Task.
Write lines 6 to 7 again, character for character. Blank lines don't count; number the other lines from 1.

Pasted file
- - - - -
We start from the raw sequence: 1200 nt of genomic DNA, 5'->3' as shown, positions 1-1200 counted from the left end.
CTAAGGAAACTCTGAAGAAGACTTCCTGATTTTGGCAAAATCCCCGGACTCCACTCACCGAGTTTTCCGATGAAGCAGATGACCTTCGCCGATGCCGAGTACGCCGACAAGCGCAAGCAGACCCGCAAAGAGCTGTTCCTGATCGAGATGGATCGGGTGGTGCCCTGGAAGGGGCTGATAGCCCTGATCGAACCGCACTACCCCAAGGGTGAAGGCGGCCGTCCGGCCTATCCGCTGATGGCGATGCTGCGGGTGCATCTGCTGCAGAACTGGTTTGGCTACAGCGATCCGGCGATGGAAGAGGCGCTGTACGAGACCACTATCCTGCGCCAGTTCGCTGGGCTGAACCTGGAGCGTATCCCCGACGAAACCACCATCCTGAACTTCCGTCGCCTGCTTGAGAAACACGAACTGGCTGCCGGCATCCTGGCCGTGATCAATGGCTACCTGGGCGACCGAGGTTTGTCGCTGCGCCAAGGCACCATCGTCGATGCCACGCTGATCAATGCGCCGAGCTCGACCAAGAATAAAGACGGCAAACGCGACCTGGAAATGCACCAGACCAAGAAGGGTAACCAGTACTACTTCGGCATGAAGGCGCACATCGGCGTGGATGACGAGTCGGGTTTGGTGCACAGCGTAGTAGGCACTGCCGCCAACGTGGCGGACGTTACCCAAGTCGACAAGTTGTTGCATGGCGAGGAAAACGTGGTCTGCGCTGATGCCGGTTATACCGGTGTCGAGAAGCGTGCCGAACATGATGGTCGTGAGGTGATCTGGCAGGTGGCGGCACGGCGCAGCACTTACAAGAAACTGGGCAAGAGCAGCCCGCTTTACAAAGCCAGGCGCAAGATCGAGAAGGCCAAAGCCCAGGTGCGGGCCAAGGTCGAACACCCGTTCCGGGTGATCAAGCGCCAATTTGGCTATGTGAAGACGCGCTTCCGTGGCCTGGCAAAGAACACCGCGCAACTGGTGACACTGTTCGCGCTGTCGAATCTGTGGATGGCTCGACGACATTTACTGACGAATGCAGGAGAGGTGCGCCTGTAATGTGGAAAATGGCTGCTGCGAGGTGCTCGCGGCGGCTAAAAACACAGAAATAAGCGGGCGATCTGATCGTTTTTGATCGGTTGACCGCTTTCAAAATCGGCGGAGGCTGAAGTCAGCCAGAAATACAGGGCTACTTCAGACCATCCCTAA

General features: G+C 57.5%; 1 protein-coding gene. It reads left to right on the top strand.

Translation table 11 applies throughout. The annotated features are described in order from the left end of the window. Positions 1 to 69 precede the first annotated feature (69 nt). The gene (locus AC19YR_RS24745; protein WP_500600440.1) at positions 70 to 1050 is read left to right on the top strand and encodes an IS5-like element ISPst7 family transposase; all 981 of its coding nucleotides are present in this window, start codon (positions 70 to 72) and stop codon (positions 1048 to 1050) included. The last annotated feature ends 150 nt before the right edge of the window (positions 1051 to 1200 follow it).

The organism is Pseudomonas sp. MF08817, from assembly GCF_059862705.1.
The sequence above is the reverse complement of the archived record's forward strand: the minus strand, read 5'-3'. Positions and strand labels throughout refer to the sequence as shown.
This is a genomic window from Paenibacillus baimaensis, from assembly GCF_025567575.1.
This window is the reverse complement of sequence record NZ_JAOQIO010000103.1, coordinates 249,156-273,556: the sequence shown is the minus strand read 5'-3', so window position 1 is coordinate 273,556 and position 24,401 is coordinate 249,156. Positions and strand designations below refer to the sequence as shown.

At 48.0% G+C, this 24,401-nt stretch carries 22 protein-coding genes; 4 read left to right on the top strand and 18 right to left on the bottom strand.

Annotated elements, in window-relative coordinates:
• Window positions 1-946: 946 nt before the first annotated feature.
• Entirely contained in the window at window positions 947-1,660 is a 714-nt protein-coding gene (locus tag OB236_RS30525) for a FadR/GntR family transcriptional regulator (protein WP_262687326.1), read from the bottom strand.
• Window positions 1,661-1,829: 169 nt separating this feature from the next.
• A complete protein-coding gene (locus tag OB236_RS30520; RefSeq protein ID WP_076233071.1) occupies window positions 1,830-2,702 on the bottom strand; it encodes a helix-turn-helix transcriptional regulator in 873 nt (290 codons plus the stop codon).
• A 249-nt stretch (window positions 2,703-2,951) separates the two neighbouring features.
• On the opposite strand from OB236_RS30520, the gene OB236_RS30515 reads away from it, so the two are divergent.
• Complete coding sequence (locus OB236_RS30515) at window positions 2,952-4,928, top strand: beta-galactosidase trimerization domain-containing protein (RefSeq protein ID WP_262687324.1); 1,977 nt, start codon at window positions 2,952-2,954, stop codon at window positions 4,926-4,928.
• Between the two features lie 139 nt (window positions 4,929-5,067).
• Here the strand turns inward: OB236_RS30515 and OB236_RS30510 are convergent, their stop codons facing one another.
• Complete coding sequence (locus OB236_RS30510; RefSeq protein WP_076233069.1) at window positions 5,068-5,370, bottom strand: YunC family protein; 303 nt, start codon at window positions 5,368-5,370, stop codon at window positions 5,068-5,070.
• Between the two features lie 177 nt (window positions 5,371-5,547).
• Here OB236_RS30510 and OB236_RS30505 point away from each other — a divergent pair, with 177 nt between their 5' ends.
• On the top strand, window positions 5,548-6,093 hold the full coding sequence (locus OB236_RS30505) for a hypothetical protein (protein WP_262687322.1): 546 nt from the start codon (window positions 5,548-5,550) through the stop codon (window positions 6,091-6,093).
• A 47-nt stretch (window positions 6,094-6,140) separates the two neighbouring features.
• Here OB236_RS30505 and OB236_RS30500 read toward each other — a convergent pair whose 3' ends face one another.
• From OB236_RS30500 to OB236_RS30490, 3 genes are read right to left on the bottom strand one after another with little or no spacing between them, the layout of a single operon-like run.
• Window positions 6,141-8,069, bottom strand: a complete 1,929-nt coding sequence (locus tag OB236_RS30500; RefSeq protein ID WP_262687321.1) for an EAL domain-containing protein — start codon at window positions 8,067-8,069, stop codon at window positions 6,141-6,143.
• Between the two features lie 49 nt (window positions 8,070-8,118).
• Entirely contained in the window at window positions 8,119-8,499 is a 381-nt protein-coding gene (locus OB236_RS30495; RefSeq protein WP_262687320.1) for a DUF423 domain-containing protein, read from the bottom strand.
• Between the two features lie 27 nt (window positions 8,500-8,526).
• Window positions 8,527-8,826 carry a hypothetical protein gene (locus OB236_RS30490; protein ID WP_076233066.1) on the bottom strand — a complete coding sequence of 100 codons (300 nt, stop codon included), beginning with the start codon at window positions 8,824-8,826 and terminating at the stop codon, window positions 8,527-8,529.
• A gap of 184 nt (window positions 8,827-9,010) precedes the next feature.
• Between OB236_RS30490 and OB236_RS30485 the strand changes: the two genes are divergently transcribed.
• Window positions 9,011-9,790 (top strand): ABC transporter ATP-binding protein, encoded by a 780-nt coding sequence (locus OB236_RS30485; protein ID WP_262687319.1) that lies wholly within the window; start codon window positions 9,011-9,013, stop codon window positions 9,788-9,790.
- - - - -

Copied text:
The sequence above is the reverse complement of the archived record's forward strand: the minus strand, read 5'-3'. Positions and strand labels throughout refer to the sequence as shown.
This is a genomic window from Paenibacillus baimaensis, from assembly GCF_025567575.1.